Victoria uses the Requiem Mass to paint a musical portrait of grief, where time stands still and the world, a different place through the veil of sorrow, moves slowly, sometimes painfully. The polyphony is solemn but incredibly intense; dissonance, which might usually be short, is augmented to draw out the hurt, passion and confusion.
Versa est is an exquisite setting of the words ‘My harp is turned to mourning’. Victoria once again returns to slow-moving polyphony; the human mind is deep in thought, oblivious to the world outside. The discs ends with the final pleading: ‘Lord have mercy, Christ have mercy, Lord have mercy.’ Initially calm, though insecure, but finally almost a cry of despair, there being no understandable conclusion.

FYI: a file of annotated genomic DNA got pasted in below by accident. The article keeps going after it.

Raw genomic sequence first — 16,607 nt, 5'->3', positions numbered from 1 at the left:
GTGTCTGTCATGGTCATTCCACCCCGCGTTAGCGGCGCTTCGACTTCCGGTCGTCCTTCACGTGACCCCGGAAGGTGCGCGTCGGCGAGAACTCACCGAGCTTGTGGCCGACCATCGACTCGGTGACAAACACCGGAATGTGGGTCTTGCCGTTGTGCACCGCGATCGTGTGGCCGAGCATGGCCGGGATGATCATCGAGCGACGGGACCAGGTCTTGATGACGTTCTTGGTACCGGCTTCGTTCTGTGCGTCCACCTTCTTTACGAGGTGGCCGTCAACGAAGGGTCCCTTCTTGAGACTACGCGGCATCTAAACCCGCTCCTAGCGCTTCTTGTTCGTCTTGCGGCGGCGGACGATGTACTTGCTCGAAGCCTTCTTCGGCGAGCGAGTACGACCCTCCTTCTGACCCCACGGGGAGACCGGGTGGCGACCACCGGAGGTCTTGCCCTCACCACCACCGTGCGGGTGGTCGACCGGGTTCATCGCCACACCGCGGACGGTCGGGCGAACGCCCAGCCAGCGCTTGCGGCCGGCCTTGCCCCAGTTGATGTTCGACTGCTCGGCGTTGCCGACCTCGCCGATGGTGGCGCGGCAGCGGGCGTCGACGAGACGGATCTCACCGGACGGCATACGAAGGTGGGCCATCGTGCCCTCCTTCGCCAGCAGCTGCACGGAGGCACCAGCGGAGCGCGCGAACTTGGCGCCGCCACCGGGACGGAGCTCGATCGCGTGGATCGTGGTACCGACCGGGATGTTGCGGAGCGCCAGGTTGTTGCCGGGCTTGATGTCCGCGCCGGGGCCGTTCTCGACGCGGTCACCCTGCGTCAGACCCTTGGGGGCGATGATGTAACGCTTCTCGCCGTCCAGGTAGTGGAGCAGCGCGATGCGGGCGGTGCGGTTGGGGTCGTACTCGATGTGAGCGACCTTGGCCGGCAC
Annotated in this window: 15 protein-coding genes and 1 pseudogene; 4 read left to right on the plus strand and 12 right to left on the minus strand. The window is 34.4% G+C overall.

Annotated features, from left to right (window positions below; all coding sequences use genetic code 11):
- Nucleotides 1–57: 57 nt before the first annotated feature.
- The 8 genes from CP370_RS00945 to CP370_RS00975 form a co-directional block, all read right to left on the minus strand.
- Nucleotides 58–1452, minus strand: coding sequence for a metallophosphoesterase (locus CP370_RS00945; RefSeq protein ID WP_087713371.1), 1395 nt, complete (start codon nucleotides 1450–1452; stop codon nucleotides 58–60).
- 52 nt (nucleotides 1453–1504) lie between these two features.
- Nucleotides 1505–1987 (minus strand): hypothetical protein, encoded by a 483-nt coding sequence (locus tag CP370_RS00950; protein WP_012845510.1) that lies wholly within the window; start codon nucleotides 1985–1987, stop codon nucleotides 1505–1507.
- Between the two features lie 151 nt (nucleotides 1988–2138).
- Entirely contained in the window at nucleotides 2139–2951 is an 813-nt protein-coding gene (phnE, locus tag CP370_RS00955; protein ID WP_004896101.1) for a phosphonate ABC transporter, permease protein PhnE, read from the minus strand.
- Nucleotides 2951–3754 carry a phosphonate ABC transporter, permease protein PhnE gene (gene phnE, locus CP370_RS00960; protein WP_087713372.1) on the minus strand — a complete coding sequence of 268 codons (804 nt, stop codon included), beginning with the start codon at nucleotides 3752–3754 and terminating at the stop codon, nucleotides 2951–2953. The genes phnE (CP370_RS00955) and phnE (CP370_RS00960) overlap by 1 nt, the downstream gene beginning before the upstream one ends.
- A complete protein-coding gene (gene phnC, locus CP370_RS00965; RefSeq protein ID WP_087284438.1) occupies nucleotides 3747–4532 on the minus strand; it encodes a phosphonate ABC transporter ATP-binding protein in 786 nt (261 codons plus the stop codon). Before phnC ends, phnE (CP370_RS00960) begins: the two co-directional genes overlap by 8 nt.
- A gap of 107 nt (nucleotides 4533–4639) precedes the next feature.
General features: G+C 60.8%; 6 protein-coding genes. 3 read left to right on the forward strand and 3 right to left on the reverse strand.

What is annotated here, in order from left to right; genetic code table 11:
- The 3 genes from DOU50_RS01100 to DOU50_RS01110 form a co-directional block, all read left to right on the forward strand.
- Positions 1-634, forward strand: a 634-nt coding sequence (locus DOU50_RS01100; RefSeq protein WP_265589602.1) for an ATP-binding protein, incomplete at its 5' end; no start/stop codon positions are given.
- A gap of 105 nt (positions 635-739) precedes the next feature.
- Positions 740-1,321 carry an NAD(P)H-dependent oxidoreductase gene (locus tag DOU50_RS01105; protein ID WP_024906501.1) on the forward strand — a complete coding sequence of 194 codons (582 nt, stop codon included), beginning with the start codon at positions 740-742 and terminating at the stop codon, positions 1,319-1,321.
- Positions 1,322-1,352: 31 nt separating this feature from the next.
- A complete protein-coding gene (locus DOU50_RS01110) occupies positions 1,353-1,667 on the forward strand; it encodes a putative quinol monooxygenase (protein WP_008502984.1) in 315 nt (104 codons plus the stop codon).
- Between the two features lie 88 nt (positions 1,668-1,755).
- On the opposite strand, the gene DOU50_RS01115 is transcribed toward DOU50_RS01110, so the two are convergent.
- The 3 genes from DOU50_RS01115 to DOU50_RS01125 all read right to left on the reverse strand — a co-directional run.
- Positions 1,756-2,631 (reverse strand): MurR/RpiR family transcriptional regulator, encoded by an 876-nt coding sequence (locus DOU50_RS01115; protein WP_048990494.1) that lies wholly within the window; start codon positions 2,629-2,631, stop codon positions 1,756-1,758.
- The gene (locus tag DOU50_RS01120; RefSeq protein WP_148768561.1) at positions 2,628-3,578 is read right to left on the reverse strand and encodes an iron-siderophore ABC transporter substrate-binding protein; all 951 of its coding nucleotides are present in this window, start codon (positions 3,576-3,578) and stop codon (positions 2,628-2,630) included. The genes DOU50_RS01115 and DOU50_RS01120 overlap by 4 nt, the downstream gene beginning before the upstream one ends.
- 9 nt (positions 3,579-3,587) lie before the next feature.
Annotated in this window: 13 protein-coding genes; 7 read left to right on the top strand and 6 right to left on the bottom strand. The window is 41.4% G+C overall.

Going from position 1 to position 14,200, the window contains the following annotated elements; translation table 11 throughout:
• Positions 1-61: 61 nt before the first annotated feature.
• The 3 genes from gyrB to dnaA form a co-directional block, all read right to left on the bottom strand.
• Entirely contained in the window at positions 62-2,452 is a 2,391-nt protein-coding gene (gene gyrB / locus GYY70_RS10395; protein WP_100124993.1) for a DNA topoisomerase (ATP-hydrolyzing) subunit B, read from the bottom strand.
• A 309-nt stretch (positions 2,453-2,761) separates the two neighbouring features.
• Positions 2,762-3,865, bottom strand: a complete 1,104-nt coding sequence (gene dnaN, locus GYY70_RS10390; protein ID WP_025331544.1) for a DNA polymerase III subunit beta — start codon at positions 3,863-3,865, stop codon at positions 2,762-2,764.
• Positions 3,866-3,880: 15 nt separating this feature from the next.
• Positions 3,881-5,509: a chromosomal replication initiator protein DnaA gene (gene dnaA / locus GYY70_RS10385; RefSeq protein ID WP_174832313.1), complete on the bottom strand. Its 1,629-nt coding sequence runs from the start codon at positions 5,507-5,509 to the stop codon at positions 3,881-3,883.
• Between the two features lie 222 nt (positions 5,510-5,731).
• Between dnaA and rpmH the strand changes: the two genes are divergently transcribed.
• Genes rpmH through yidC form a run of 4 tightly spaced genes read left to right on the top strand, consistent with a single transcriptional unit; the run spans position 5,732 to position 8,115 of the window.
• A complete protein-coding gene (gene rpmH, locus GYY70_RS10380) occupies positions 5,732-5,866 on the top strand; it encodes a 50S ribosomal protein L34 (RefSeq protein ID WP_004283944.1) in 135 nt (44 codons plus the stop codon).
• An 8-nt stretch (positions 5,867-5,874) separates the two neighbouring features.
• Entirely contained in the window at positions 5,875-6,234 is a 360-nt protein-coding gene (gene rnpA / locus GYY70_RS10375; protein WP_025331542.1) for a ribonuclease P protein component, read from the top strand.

Armonico Consort have established themselves amongst the foremost interpreters of Baroque and Renaissance music. Working alongside well-established artists, they are in much demand from major festivals across the UK and in Europe.
Officium Defunctorum – Tomás Luis de Victoria
1. Taedet Animam Meam
Missa Pro Defunctis
3. Kyrie eleison
7. Agnus Dei
9. Versa est in luctum
10. Libera me
11. Kyrie eleison
12. Versa est in luctum – Alfonso Lobo